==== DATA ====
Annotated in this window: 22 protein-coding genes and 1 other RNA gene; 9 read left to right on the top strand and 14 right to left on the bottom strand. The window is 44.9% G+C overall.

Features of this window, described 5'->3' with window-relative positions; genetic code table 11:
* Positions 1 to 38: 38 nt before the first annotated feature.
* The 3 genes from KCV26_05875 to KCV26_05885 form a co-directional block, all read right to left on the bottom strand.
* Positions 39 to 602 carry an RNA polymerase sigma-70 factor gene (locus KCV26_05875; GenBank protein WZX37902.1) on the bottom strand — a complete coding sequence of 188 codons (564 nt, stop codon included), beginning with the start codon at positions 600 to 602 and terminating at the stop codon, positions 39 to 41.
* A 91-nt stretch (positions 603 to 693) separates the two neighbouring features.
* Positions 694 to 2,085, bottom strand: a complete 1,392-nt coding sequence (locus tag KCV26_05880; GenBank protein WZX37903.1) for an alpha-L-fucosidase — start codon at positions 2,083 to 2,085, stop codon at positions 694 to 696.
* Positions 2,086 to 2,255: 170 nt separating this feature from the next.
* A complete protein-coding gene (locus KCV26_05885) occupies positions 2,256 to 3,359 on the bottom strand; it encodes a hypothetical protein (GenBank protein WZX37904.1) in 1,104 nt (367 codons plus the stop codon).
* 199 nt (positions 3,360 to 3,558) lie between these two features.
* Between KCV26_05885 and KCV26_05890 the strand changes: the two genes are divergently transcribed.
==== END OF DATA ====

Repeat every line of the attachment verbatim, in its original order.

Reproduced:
Annotated in this window: 22 protein-coding genes and 1 other RNA gene; 9 read left to right on the top strand and 14 right to left on the bottom strand. The window is 44.9% G+C overall.

Features of this window, described 5'->3' with window-relative positions; genetic code table 11:
* Positions 1 to 38: 38 nt before the first annotated feature.
* The 3 genes from KCV26_05875 to KCV26_05885 form a co-directional block, all read right to left on the bottom strand.
* Positions 39 to 602 carry an RNA polymerase sigma-70 factor gene (locus KCV26_05875; GenBank protein WZX37902.1) on the bottom strand — a complete coding sequence of 188 codons (564 nt, stop codon included), beginning with the start codon at positions 600 to 602 and terminating at the stop codon, positions 39 to 41.
* A 91-nt stretch (positions 603 to 693) separates the two neighbouring features.
* Positions 694 to 2,085, bottom strand: a complete 1,392-nt coding sequence (locus tag KCV26_05880; GenBank protein WZX37903.1) for an alpha-L-fucosidase — start codon at positions 2,083 to 2,085, stop codon at positions 694 to 696.
* Positions 2,086 to 2,255: 170 nt separating this feature from the next.
* A complete protein-coding gene (locus KCV26_05885) occupies positions 2,256 to 3,359 on the bottom strand; it encodes a hypothetical protein (GenBank protein WZX37904.1) in 1,104 nt (367 codons plus the stop codon).
* 199 nt (positions 3,360 to 3,558) lie between these two features.
* Between KCV26_05885 and KCV26_05890 the strand changes: the two genes are divergently transcribed.